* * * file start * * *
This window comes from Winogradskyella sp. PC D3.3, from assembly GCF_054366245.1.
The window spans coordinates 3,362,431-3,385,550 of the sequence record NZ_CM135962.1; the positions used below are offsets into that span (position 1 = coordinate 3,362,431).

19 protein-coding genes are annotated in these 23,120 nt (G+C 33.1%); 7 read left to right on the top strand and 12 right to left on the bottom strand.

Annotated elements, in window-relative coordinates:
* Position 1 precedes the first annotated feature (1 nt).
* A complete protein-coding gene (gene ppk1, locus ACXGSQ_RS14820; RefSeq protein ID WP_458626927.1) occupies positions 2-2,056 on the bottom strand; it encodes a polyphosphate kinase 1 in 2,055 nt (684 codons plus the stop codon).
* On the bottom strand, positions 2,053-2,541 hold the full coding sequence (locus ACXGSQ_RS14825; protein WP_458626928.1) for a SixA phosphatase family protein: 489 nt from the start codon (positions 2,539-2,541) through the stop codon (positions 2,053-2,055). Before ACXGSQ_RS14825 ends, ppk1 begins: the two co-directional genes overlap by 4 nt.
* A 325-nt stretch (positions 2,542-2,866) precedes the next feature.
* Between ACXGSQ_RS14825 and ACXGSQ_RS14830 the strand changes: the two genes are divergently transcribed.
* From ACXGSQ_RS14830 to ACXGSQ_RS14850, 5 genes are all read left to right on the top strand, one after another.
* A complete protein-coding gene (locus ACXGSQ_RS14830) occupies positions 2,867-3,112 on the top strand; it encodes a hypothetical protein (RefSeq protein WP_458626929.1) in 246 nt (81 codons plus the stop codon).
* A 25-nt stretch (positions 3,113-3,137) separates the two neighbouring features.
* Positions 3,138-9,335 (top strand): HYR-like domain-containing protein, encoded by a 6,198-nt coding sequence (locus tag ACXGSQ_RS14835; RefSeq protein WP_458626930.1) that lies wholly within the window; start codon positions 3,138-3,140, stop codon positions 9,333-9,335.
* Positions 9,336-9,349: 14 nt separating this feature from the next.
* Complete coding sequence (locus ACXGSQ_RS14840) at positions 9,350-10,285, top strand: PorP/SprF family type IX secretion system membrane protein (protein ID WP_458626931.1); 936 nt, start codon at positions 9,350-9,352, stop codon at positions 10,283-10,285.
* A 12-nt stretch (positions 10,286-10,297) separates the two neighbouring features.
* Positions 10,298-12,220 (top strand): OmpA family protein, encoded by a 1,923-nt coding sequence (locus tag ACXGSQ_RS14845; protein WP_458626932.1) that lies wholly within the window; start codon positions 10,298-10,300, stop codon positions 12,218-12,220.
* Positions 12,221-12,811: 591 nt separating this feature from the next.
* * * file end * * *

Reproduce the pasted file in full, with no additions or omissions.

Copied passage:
This window comes from Winogradskyella sp. PC D3.3, from assembly GCF_054366245.1.
The window spans coordinates 3,362,431-3,385,550 of the sequence record NZ_CM135962.1; the positions used below are offsets into that span (position 1 = coordinate 3,362,431).

19 protein-coding genes are annotated in these 23,120 nt (G+C 33.1%); 7 read left to right on the top strand and 12 right to left on the bottom strand.

Annotated elements, in window-relative coordinates:
* Position 1 precedes the first annotated feature (1 nt).
* A complete protein-coding gene (gene ppk1, locus ACXGSQ_RS14820; RefSeq protein ID WP_458626927.1) occupies positions 2-2,056 on the bottom strand; it encodes a polyphosphate kinase 1 in 2,055 nt (684 codons plus the stop codon).
* On the bottom strand, positions 2,053-2,541 hold the full coding sequence (locus ACXGSQ_RS14825; protein WP_458626928.1) for a SixA phosphatase family protein: 489 nt from the start codon (positions 2,539-2,541) through the stop codon (positions 2,053-2,055). Before ACXGSQ_RS14825 ends, ppk1 begins: the two co-directional genes overlap by 4 nt.
* A 325-nt stretch (positions 2,542-2,866) precedes the next feature.
* Between ACXGSQ_RS14825 and ACXGSQ_RS14830 the strand changes: the two genes are divergently transcribed.
* From ACXGSQ_RS14830 to ACXGSQ_RS14850, 5 genes are all read left to right on the top strand, one after another.
* A complete protein-coding gene (locus ACXGSQ_RS14830) occupies positions 2,867-3,112 on the top strand; it encodes a hypothetical protein (RefSeq protein WP_458626929.1) in 246 nt (81 codons plus the stop codon).
* A 25-nt stretch (positions 3,113-3,137) separates the two neighbouring features.
* Positions 3,138-9,335 (top strand): HYR-like domain-containing protein, encoded by a 6,198-nt coding sequence (locus tag ACXGSQ_RS14835; RefSeq protein WP_458626930.1) that lies wholly within the window; start codon positions 3,138-3,140, stop codon positions 9,333-9,335.
* Positions 9,336-9,349: 14 nt separating this feature from the next.
* Complete coding sequence (locus ACXGSQ_RS14840) at positions 9,350-10,285, top strand: PorP/SprF family type IX secretion system membrane protein (protein ID WP_458626931.1); 936 nt, start codon at positions 9,350-9,352, stop codon at positions 10,283-10,285.
* A 12-nt stretch (positions 10,286-10,297) separates the two neighbouring features.
* Positions 10,298-12,220 (top strand): OmpA family protein, encoded by a 1,923-nt coding sequence (locus tag ACXGSQ_RS14845; protein WP_458626932.1) that lies wholly within the window; start codon positions 10,298-10,300, stop codon positions 12,218-12,220.
* Positions 12,221-12,811: 591 nt separating this feature from the next.